Sunday, 14 October 2012

Special babies go to special people

Special babies go to special people. I hate this phrase.

I hate it because it is untrue and because I can't help but feel that the speaker of said phrase is only saying it to make themselves feel better.

I know it is untrue because I have met lots of parents of special needs kids who are not fabulous parents, who have done some pretty horrific things to their kids, and who  have not done a very good job of meeting their kids special needs.

This is definitely NOT the case with ALL parents I meet, but I have met some real winners, to be sure. The phrase "apple....tree" comes up fairly frequently actually - as in "the apple doesn't fall far from the tree".

Obviously this isn't the case with DS, where the disability is coming from extra genetic material, but I still question the validity of saying that only people capable of raising a child with special needs are given one.

Oh, there is a special irony that I can appreciate in having a spec ed teacher like myself have a child with DS. But I don't do her kind of spec ed, or work with her age group. So I am just as unprepared as everyone else when something like this happens.

I know I don't sound unprepared now. I sound pretty confident and self assured. That 's because my secret passion is research. I LOVE research. I love reading. I love saying the phrase, "Well, the research says that...". Seriously. It may be my favourite phrase in the entire world after "I love you".

I read the research, assimilate it into my bank of knowledge and strategies, and launch from there prepared to tackle our latest challenge. And when I don't know what to do, I ask our fabulous supports from the DS team, or my small group of mom's who, like myself, are trying to do the best by our kids. It's a win-win situation.

So special babies do not all go to special parents. But I am thankful to have met a small group of us who are pretty wicked parents and who have special little kids with DS.

Happy Sunday.


  1. goes quite well with God doesn't give you more than you can handle or they are angels on earth....

  2. Exactly. I've never heard the angels one, but I hate the God doesn't give you... line too.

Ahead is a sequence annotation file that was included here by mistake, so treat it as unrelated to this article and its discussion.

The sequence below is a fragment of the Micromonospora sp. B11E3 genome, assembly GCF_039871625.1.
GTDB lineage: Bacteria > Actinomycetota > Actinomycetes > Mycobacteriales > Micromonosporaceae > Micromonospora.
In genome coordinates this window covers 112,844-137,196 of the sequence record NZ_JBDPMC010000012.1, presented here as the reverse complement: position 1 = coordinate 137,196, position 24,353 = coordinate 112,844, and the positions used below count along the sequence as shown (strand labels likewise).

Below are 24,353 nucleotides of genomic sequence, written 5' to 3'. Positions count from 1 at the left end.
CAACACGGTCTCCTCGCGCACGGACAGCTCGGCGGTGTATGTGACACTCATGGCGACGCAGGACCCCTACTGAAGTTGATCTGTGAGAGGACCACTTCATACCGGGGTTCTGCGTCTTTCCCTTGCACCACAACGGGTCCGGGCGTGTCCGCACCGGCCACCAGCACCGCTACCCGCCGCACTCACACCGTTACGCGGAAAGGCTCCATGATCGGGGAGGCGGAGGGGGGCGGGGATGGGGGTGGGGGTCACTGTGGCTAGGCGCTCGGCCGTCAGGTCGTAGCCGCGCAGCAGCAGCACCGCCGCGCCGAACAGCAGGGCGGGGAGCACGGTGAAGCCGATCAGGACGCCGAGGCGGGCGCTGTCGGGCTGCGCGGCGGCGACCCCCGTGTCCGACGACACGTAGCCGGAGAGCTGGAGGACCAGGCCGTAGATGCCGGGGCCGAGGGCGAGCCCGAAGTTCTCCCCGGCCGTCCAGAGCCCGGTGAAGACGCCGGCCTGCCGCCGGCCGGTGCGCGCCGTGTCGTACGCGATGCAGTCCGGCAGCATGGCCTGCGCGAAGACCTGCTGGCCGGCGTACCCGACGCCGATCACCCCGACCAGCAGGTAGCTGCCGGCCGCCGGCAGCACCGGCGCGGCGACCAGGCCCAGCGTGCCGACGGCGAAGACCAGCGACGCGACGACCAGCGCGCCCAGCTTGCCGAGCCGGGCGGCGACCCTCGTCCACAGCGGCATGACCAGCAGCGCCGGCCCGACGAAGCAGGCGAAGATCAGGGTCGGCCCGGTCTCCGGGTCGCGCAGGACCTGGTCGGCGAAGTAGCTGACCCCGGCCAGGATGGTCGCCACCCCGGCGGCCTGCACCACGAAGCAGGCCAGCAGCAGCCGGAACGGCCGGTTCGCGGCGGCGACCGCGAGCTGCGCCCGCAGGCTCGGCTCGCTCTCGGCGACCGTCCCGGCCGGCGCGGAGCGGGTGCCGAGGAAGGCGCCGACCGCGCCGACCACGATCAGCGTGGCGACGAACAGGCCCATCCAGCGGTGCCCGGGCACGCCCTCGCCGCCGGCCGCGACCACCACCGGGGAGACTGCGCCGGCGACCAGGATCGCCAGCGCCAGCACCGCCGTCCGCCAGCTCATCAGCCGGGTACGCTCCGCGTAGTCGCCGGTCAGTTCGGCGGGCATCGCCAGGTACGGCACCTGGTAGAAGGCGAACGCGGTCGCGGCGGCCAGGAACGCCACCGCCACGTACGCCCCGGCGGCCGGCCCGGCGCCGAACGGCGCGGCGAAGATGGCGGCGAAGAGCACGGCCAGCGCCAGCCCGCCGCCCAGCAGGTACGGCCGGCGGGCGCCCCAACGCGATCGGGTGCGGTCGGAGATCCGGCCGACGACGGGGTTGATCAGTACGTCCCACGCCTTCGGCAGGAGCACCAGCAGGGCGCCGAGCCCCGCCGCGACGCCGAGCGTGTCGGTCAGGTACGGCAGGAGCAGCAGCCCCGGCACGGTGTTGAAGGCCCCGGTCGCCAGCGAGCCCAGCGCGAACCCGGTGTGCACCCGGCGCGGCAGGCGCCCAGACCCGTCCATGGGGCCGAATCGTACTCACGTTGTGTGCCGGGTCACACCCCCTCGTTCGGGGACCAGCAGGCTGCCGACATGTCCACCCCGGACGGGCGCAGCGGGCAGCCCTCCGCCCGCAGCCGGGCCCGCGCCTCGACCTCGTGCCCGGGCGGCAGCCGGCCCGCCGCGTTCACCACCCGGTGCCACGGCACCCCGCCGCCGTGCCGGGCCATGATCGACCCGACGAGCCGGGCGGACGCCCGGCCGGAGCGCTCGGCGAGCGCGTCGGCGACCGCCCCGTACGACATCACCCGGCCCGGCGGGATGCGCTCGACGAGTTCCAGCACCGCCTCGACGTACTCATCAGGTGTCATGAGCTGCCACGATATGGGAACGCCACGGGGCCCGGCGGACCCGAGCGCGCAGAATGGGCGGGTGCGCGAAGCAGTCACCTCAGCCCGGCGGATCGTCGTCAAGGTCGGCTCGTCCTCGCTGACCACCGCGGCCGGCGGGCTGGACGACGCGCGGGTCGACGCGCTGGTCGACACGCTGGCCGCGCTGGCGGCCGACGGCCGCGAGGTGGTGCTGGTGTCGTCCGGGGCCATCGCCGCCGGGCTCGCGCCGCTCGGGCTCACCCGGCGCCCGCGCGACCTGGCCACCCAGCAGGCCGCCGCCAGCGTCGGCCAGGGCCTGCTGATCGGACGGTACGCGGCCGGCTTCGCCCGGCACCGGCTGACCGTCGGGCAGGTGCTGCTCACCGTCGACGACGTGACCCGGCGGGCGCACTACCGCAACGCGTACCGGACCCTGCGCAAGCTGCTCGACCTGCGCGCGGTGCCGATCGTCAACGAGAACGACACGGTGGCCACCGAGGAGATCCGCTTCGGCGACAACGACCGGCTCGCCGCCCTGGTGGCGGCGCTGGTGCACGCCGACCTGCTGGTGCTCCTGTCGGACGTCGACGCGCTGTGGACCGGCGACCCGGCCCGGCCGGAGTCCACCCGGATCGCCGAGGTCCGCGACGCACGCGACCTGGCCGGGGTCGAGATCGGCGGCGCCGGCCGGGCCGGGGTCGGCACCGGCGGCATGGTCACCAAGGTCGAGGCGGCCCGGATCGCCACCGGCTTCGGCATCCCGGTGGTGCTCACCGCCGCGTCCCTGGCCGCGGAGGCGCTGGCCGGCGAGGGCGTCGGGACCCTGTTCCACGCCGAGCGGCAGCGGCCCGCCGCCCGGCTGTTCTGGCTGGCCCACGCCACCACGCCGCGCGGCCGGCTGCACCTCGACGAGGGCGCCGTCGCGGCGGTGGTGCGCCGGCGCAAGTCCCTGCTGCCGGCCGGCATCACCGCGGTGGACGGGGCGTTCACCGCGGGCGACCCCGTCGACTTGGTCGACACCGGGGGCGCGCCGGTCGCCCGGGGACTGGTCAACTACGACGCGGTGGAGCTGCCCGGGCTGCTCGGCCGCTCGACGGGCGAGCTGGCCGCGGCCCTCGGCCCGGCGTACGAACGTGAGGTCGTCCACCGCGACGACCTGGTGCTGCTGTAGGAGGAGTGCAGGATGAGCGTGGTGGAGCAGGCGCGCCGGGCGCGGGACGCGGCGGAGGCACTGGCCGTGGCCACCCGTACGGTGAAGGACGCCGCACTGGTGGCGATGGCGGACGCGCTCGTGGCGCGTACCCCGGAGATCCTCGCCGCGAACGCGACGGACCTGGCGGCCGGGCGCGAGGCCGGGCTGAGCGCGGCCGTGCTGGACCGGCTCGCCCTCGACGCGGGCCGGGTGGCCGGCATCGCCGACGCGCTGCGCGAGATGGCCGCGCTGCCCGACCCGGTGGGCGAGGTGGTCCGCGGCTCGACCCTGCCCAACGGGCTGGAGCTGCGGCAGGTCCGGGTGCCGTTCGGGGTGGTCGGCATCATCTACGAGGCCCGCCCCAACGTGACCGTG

3. Well said, I sometimes think it's verging on positive discrimination and people feel the need to be nicer than they would normally be if a child has different needs to others!

  4. Well said! I agree 100%. I have seen some pretty horrific things working in health care. . . yet, I have seen amazing things. I wish special babies went to special people, but I know that isn't the case.

  5. Sometimes parents become special people through their contact with a special child, perhaps learning to
    "live fully, love wastefully and be all that we can be"
    (quote is a JSSpong).

    1. And you are right Liz, I do feel like I have grown by leaps and bounds as a person since I have had her. A lot of it has to do with the way I think about things. This has had to change dramatically. Thanks for the quote.

  6. I prefer ... Children with disabilities are born to normal ordinary parents, and if you rise to the challenge of raising that child you can end up with a pretty fantastic family.

    I remember when our son was born with Ds - I didn't embrace the idea of raising a child with Down syndrome at first - and I certainly didn't feel "special" or even "good" ... I had to make it through all the stages of grief and then some before I fully embraced the challenge of raising this child. Now I couldn't imagine our family without him and he's a pretty fantastic kid (age 10) who at the end of every day when we ask him how his day was exclaims, "It was AMAZING! The best day ever!"

    The other reason this phrase bugs me so much is because 90% of women who find out via amniocentesis that their baby will be born with Down syndrome choose to terminate - so were they special too?